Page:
Are Red Frogs Poisonous?

I hold a certificate in Master Herpetology and have learned a lot about frog and toad species during my studies for school.

When I found a russet-coloured American toad as a kid, I was worried if it was toxic or not.

With all my studies behind me, I can now confidently name which red-coloured frogs are poisonous or not:

Red frogs that are poisonous include the Strawberry Poison Dart Frog, Cane Toad, and Red backed Poison Frog of South America, as well as the American Toad of North America. Non-poisonous red frogs include the Tomato Frog of Madagascar, and the Common Frog of Europe and Asia.

This article will discuss the color red in frogs. It is a common belief and fear that any brightly colored frog is poisonous.

For this article we will talk about frogs with red colorations, patterns, or morphs. We will discuss about why some red frogs are poisonous and why some are not.

I have created tables of toxic and non-toxic red-colored frogs and locations in the world for comparison and easy comprehension. 

Some Poisonous Frogs Are Red

Some frogs are colored red to show their toxicity, while others may want to blend into leaf litter in their environment.

Some frogs may be red to show that they shouldn’t be eaten or messed with. The coloration acts as a predator deterrent. 

The following frog species contain poisonous red-coloured frogs:

  • Strawberry poison frog of Costa Rica and Panama 
  • Red backed poison frog of Northern South America 
  • American Toad of North America
  • Poison dart frog of South America 
  • Cane Toad of South America
  • Reticulated Poison Frog of South America

Poisonous frogs that are red typically want to be bright so they can be seen instead of camouflaging into their environment.

This coloration is a defense mechanism against potential predators. The red color is easy to be seen and avoided. 

However, one singular species may have several subspecies of different locales and regions.

These subspecies and populations can display color morphs that differ from one another while still being the same type of frog.

Their red may be more or less bright, raining from bright tomato red to a deep russet or maroon with brown undertones.

Henga et al. (2012) describe the strawberry poison frog of Central America as having around 15 different color morphs across the species. Their colors range from reddish to yellow, green, and blue, among several other color morphs.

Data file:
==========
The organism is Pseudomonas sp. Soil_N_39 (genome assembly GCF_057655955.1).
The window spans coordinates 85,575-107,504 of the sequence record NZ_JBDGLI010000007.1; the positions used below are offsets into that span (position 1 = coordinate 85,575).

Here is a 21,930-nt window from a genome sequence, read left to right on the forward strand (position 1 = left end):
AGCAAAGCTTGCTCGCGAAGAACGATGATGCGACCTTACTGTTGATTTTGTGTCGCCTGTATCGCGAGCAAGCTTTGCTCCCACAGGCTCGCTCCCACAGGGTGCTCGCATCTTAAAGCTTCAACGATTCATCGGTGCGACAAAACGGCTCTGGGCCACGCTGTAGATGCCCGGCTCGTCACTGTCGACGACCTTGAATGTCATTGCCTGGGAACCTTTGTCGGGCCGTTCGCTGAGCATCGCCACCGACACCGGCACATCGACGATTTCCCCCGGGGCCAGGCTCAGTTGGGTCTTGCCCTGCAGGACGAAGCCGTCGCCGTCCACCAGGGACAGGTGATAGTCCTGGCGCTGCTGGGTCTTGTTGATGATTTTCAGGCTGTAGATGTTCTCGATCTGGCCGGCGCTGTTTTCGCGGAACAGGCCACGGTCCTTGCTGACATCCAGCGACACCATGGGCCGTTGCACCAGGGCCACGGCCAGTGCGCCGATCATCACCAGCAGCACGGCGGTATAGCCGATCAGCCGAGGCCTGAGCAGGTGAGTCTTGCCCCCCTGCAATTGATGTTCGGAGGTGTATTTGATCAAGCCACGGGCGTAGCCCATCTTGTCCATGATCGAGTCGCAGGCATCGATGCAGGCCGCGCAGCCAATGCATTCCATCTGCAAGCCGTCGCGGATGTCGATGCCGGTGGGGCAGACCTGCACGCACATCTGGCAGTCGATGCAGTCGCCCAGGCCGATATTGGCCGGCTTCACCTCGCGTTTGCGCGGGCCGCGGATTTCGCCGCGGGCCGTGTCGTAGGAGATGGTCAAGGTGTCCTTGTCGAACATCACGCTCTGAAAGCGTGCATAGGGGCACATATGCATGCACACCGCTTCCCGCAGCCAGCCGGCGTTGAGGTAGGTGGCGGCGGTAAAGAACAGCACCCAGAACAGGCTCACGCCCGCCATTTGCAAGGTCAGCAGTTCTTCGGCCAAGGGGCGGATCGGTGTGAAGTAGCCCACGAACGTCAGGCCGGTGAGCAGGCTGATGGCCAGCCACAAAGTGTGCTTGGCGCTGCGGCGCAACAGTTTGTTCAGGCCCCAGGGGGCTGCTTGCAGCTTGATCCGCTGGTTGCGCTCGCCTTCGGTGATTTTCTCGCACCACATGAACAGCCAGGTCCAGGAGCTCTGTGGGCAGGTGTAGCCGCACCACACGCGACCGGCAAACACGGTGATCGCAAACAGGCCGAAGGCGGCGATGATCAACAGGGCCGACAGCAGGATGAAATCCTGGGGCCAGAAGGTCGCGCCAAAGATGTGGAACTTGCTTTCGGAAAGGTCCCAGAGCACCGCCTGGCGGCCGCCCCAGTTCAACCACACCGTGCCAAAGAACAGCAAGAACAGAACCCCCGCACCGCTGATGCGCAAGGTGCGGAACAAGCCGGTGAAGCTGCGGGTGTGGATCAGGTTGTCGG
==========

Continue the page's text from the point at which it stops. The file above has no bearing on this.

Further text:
The popular pet Pacman Frog also displays several different color morphs as a result of selective breeding.

So although a frog may not be red, it could still be related to one of the above toxic species.

Some Red Frogs Are Not Poisonous

Some people who come across frogs in the wild may instinctively think they are poisonous.

We have made a table of common frogs people may see, in the wild or in human care, that are either red-colored or have red-colored morphs.

These are non-poisonous red, russet, or maroon frogs:

Species Poisonous Region
Pacman FrogNoSouth America 
Tomato FrogNoMadagascar 
Southern Cricket Frog No Southern United States 
Sand Frog NoAustralia 

The frogs that will be provided in the following list are non-poisonous frog species that contain the color red. Their red may occur as a subspecies, pattern, or eye color.

These red frog species will not secrete a toxin over their skin:

  • Mahogany Treefrog of Central America 
  • Northern Red-Legged Frog of the united States Pacific Coast
  • Red-Eyed Tree Frog of Southern Mexico through Central America into South America
  • Common Frog of Europe and Asia 
  • Sunset Frog of Australia 

All the species provided in the table and lists above are merely examples of frog species from all over the world that can be red or have a red morph.

There are countless other species and morphs that can be red, brightly colored, or patterned.  

Color is Not Always an Indication of Poison

Frogs exist all across the world in many different environments and habitats. These habitats may contribute to the color they display to other species.

The toxicity level of the frog may also contribute to their color. Frogs can come in an assortment of colors, from greens to browns, to reds and yellows and blues. 

Some frogs are colored brown, gray, black, or brown to camouflage into their environment.

Their inconspicuous colorations allow them to stay hidden from potential threats, mostly predators

Brightly colored frogs stand out against their environments. This is mostly for the purpose of telling their predators that they are toxic and distasteful.

Some frogs may mimic these frogs and display bright colors when they are not toxic to fool predators into thinking they should not be eaten. 

Overall, there is nothing to worry about if you come across a red frog. Most of them are non-toxic or harmless to humans.

Sources

Global amphibian assessment. IUCN SSC Amphibian Specialist Group. (n.d.). Retrieved from https://www.iucn-amphibians.org/red-listing/global-amphibian-assessment/ 

Hegna, R. H., Saporito, R. A., & Donnelly, M. A. (1970, January 1). Not all colors are equal: Predation and color polytypism in the aposematic poison frog oophaga pumilio. DSpace Home. Retrieved from https://repository.si.edu/handle/10088/21032 Maan, M. E., & Cummings, M. E. (2012, January). Poison Frog Colors Are Honest Signals of Toxicity, Particularly for Bird Predators. The University of Chicago Press. Retrieved from https://www.journals.uchicago.edu/doi/10.1086/663197?cookieSet=1

Daniella Master Herpetologist

Daniella is a Master Herpetologist and the founder of toadsnfrogs.com, a website dedicated to educating the general population on frogs by meeting them where they are in their online Google Search. Daniella is passionate about frogs and put her digital marketing skills and teaching experience to good use by creating these helpful resources to encourage better education, understanding, and care for frogs.